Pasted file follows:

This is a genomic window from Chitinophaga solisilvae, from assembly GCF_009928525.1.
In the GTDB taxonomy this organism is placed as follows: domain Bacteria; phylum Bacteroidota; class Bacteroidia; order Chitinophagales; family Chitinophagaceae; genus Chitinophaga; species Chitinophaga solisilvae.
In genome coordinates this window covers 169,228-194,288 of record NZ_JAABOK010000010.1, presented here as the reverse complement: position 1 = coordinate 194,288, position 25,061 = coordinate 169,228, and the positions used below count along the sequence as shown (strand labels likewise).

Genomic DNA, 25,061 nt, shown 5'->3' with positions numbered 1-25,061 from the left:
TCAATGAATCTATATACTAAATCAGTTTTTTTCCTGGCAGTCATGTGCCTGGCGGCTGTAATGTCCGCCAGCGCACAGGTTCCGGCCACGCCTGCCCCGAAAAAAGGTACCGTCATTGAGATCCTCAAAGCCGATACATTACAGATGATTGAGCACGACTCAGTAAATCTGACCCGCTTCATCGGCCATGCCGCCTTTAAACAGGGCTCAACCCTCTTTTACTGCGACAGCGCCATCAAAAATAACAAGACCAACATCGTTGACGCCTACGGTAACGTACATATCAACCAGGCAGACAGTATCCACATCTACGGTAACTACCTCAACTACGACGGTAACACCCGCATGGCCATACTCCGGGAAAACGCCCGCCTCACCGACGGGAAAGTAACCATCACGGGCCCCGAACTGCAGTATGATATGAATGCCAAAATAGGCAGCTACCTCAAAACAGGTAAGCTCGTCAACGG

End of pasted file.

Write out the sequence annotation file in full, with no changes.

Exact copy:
This is a genomic window from Chitinophaga solisilvae, from assembly GCF_009928525.1.
In the GTDB taxonomy this organism is placed as follows: domain Bacteria; phylum Bacteroidota; class Bacteroidia; order Chitinophagales; family Chitinophagaceae; genus Chitinophaga; species Chitinophaga solisilvae.
In genome coordinates this window covers 169,228-194,288 of record NZ_JAABOK010000010.1, presented here as the reverse complement: position 1 = coordinate 194,288, position 25,061 = coordinate 169,228, and the positions used below count along the sequence as shown (strand labels likewise).

Genomic DNA, 25,061 nt, shown 5'->3' with positions numbered 1-25,061 from the left:
TCAATGAATCTATATACTAAATCAGTTTTTTTCCTGGCAGTCATGTGCCTGGCGGCTGTAATGTCCGCCAGCGCACAGGTTCCGGCCACGCCTGCCCCGAAAAAAGGTACCGTCATTGAGATCCTCAAAGCCGATACATTACAGATGATTGAGCACGACTCAGTAAATCTGACCCGCTTCATCGGCCATGCCGCCTTTAAACAGGGCTCAACCCTCTTTTACTGCGACAGCGCCATCAAAAATAACAAGACCAACATCGTTGACGCCTACGGTAACGTACATATCAACCAGGCAGACAGTATCCACATCTACGGTAACTACCTCAACTACGACGGTAACACCCGCATGGCCATACTCCGGGAAAACGCCCGCCTCACCGACGGGAAAGTAACCATCACGGGCCCCGAACTGCAGTATGATATGAATGCCAAAATAGGCAGCTACCTCAAAACAGGTAAGCTCGTCAACGG